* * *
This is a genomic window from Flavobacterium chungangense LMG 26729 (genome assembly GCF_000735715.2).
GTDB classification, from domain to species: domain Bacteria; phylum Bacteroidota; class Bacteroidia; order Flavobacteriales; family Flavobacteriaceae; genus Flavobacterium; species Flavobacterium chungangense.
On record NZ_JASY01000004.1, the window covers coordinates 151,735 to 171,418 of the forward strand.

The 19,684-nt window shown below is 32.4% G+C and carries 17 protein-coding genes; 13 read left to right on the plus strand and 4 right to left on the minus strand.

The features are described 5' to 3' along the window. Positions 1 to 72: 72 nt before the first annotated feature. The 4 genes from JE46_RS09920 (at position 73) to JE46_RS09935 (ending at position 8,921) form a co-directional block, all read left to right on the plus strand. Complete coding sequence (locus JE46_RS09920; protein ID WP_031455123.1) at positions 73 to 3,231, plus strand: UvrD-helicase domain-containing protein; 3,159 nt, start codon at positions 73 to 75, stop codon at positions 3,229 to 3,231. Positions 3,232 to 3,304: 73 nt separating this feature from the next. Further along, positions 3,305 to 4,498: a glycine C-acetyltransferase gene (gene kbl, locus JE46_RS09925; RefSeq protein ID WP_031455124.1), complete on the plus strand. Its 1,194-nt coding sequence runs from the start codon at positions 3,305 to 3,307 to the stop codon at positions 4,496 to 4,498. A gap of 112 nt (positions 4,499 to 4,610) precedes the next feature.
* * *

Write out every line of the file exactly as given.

This is a genomic window from Flavobacterium chungangense LMG 26729 (genome assembly GCF_000735715.2).
GTDB classification, from domain to species: domain Bacteria; phylum Bacteroidota; class Bacteroidia; order Flavobacteriales; family Flavobacteriaceae; genus Flavobacterium; species Flavobacterium chungangense.
On record NZ_JASY01000004.1, the window covers coordinates 151,735 to 171,418 of the forward strand.

The 19,684-nt window shown below is 32.4% G+C and carries 17 protein-coding genes; 13 read left to right on the plus strand and 4 right to left on the minus strand.

The features are described 5' to 3' along the window. Positions 1 to 72: 72 nt before the first annotated feature. The 4 genes from JE46_RS09920 (at position 73) to JE46_RS09935 (ending at position 8,921) form a co-directional block, all read left to right on the plus strand. Complete coding sequence (locus JE46_RS09920; protein ID WP_031455123.1) at positions 73 to 3,231, plus strand: UvrD-helicase domain-containing protein; 3,159 nt, start codon at positions 73 to 75, stop codon at positions 3,229 to 3,231. Positions 3,232 to 3,304: 73 nt separating this feature from the next. Further along, positions 3,305 to 4,498: a glycine C-acetyltransferase gene (gene kbl, locus JE46_RS09925; RefSeq protein ID WP_031455124.1), complete on the plus strand. Its 1,194-nt coding sequence runs from the start codon at positions 3,305 to 3,307 to the stop codon at positions 4,496 to 4,498. A gap of 112 nt (positions 4,499 to 4,610) precedes the next feature.